Difficult economic times raise special problems within and for Family Law. This CLE will focus on a number of these special problems: e.g., the application of the new bankruptcy rules to claims arising out of a divorce, how sudden changes of income and wealth are treated within the context of spousal support claims, child support claims, modification of support claims, the division of wealth connected to pensions or future income streams, and claims of "dissipation of assets." Beyond those topics, the CLE will also discuss a number of other central topics that display the way that Family Law has been changing in recent years, particularly as these changes relate to financial claims.
Has Real Estate Gone Green and Other Questions of Our Time?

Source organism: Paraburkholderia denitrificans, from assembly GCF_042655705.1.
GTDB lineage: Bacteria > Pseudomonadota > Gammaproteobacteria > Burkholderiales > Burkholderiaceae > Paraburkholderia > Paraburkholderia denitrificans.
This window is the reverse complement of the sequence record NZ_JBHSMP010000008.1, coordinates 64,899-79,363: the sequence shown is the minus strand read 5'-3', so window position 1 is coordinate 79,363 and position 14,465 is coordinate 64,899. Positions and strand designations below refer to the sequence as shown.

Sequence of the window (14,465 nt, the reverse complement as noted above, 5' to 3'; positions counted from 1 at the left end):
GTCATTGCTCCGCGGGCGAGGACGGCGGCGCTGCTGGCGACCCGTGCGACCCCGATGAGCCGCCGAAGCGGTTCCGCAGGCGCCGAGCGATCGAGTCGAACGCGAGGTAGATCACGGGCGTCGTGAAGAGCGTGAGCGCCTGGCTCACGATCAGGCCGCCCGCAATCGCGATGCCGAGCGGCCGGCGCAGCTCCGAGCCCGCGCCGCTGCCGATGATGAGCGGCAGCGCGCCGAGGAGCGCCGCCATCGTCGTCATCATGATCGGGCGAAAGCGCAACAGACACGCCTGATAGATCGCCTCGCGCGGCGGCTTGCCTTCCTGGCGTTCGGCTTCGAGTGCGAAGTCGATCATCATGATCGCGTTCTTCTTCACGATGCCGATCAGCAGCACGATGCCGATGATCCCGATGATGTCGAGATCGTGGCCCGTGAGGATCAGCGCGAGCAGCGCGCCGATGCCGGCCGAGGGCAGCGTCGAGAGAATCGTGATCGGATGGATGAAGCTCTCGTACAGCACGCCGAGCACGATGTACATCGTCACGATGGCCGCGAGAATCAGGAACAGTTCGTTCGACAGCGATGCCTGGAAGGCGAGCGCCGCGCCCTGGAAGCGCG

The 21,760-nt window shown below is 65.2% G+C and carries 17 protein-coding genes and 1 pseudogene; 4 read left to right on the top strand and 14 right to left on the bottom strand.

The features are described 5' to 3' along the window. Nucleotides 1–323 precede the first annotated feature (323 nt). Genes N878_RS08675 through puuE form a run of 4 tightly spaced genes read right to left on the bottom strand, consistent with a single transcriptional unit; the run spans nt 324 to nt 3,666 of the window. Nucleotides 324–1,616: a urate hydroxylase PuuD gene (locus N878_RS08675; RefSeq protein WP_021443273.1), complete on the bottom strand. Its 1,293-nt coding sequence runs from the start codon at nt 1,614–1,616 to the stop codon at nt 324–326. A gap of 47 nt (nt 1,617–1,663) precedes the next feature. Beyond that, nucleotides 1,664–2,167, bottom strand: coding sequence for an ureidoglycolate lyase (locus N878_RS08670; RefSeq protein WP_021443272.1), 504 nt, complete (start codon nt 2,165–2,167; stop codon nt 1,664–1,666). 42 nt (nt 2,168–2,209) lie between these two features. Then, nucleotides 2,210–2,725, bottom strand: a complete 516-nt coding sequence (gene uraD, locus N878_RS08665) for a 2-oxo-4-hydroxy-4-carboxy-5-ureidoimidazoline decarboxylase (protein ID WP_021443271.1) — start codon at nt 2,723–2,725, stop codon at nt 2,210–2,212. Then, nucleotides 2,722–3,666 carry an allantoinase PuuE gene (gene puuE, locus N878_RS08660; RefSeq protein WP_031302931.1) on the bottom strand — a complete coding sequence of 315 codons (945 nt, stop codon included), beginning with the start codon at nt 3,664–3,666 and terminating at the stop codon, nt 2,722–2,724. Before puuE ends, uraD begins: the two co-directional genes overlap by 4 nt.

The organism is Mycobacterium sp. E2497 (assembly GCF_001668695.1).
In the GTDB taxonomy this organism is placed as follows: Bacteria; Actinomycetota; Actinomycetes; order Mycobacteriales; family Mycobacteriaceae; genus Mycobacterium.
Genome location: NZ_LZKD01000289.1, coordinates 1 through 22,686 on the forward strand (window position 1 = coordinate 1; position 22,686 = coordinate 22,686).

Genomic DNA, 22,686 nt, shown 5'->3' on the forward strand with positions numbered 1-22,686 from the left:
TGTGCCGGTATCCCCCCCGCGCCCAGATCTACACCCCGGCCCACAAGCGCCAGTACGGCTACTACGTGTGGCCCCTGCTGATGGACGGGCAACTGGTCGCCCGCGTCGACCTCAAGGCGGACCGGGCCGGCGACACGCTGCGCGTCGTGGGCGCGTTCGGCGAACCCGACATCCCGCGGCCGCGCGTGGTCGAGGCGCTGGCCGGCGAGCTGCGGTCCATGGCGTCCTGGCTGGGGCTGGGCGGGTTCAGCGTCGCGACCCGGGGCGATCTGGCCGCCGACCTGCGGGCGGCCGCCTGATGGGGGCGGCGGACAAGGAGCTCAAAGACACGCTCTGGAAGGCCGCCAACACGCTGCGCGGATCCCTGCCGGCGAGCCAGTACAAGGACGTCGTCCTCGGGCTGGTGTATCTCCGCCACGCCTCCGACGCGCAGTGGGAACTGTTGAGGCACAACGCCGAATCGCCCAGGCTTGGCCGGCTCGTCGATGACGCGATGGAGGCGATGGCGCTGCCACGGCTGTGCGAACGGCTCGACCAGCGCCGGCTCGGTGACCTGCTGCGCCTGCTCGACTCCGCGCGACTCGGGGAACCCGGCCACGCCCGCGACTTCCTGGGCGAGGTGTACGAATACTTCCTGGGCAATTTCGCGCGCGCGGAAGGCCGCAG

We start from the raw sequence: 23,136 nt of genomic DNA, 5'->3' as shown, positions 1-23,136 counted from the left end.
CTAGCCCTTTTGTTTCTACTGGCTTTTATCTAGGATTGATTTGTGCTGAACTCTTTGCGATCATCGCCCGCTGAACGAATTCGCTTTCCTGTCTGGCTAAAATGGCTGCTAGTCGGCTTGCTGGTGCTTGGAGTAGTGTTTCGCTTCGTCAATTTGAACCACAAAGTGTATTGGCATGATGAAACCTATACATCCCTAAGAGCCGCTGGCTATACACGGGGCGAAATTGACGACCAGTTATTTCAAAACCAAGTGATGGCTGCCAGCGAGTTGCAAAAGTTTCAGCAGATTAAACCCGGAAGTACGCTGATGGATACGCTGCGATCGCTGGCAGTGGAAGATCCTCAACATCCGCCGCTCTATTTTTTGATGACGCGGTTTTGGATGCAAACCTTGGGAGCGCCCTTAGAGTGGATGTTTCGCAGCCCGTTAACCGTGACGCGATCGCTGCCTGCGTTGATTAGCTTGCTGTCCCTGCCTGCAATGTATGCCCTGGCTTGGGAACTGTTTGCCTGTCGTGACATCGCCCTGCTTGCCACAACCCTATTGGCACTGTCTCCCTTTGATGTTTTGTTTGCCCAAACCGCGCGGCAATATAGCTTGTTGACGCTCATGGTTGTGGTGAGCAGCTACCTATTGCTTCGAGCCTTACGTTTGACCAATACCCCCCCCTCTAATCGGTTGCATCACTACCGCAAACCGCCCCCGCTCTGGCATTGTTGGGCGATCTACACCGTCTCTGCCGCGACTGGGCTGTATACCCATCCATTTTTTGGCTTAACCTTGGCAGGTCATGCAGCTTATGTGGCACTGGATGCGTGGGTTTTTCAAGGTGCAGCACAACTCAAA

This course will focus first on the Five (5) "W's" of Going green: Who is behind the Green Movement in Real Estate? What does it mean to be "Green" in Real Estate transactions today? Where in the United States does going "Green" matter? When, if ever, will building "Green" be the industry standard? And, Why do we care about going "Green?" During this portion of the presentation, we will review sustainability, water savings, energy efficiency, material selection, environmental quality issues and a host of other topics. We will also consider the LEED (Leadership in Energy and Environmental Design) Certification Standards of Silver, Gold and Platinum, and the differences, benefits and application process for each level. The second part of the course will address making your lease "Green." Lease provisions will be reviewed and analyzed from both the Landlord's and Tenant's perspective. Consideration will be given to occupancy and rental questions, common area charges, permitted uses, lease defaults and more. Finally, the course will review other recent developments in real estate law, economic development, leasing and bankruptcy matters for real estate attorneys and general practitioners.